Trinidad and Tobago’s proud 101-year history of oil refining ended in anger and frustration yesterday as workers were forced to engage in sit-in protest demonstrations after their November salaries and severance packages were not paid.
The day began on a sombre note as Petrotrin employees reported for duties for the last time, gloom etched on their faces as they drove hesitantly through the gates leading to the company’s administrative offices.
The atmosphere could almost be likened to a wake as there was no chatter with Petrotrin’s estate police officers who traditionally manned the gates. Instead for a long period of time, the gates were unmanned and vehicles were allowed to drive onto the compound unhindered.
Then, as if to herald the company’s new reality, private security guards were seen taking up positions at the gates.
The gates leading to the petroleum bond were tightly shut with heavy padlocks, forcing road tank wagons transporting fuel to divert through the compound and exit at the administrative gates.
The mood soon changed from reluctant acceptance to anger and frustration as workers, upon learning that they had not received either their salaries or severance payments, engaged in sit-ins protest demonstrations at Santa Flora, Trinmar and the Pointe a Pierre canteen.
At just after 5pm, OWTU chief education and research officer Ozzi Warwick said Petrotrin had promised to pay workers their salaries and severance packages on or before November 30.
“They were now simply waiting to be paid. The company promised that they would be paid on or before the 30th of November, it is the 30th of November, it is now 5 o’clock and workers are yet to be paid.”
But in a media release late yesterday evening, Petrotrin stated $2.7 billion in “exit payments” had been paid into employees accounts. However the company noted some employees would have to wait until Monday for the funds to “reach their accounts.”
“The payments disbursed comprised $1.8 billion in termination packages; $201 million for outstanding vacation; $560 million in back pay; $150 million for medical and other benefits; and $55 million in payments for outstanding promotions. All 3,400 permanent employees will receive exit payments and 1,229 or 55 per cent of the company’s temporary workers received ex gratia payments.”
Petrotrin chairman Wilfred Espinet said: “This is a difficult time for all concerned and we hope that everyone affected is able to establish a positive and secure future for themselves.”
“Given the size of the disbursement and the mix of payments, the funds would not reach all employees accounts before midnight on November 30.”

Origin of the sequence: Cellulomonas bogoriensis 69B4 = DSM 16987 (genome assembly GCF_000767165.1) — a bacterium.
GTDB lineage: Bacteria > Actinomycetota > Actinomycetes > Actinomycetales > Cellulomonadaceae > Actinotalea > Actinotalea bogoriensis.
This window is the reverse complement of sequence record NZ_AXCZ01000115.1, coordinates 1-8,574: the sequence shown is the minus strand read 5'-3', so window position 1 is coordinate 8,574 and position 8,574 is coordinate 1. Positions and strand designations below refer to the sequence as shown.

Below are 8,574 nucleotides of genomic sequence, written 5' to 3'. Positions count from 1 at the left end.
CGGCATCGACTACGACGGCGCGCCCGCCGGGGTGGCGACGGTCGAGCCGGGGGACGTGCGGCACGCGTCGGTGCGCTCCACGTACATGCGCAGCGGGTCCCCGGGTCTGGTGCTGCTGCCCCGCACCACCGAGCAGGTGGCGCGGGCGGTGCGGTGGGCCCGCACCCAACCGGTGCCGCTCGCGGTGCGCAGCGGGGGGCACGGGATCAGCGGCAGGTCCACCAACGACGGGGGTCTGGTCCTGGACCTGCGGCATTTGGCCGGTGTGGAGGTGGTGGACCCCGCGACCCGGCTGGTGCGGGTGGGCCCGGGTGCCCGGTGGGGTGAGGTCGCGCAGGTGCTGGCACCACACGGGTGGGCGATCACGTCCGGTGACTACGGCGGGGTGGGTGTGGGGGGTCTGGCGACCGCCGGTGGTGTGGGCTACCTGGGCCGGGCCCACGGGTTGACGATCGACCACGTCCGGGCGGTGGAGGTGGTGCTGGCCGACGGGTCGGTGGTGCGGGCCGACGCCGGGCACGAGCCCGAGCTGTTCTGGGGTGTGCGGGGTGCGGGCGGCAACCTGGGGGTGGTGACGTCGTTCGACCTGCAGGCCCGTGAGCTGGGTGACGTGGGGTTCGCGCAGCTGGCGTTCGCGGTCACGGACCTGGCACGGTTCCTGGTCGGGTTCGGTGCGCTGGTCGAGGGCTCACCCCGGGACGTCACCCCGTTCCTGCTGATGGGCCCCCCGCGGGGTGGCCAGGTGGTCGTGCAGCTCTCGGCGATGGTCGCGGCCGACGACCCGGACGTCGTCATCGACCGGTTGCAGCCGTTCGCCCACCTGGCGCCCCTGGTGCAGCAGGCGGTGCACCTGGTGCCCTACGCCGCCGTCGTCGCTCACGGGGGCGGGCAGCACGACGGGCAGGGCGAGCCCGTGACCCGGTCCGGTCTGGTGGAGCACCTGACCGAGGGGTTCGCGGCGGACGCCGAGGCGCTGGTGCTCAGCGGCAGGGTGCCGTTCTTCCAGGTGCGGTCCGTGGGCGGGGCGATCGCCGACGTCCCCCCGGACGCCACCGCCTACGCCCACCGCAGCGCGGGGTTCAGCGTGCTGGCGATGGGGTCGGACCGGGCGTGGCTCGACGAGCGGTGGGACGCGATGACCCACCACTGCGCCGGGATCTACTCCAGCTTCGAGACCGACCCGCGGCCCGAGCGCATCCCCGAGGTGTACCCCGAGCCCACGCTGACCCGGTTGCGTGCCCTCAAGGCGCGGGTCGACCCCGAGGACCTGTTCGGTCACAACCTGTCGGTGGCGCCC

Petrotrin noted it has “withheld the employees’ potential tax liability and placed these funds in escrow” to avoid delays in disbursing payments.
“The Company will remit the withheld funds once employees have satisfied the Board of Inland Revenue that their taxes are up-to-date.”
Following the closure of operations, the Company will continue to ensure that affected persons and their families will have access to support services for the next six months – services include stress management, change management and financial counselling.”
However, several Petrotrin employees who held their own press briefing at Paria Suites, La Romaine yesterday said the failure to inform them about the income tax requirements was another example of disrespect from the company.
“Why wait to the 99th hour, the 100th hour, after the bell has already been tolled and we are on the outside now looking in to tell us that here is what if you don’t do this now you will not receive your severance package which you are entitled so it feels now as if it is some sort of privilege rather than an entitlement which is very unfair,” Gabriel O’Souna, a former estate police constable said.
Meanwhile, temporary worker Khalifa Phillip could hardly contain her grief and her voice cracked several times while her eyes welled with tears as she said temporary workers had been thrown on the pavement by the company.
“There has been no communication to us on a personal level, not a phone call, not an email, not a letter saying that there will longer be a company. No respect. We are not being treated with dignity, we have the same bills as everybody.
“We have rent, we have children to feed, this was our livelihood. We were told nobody would be thrown in the bamboo, nobody would be on the pavement.
“That is exactly where I feel I am today, I am one of the 600 who they said would have to suffer. I am one month shy of 14 years in Petrotrin and I really feel neglected and ignored by the state.”
Two other temporary workers who were sitting in the audience echoed Phillips’s words as tears rolled down their faces.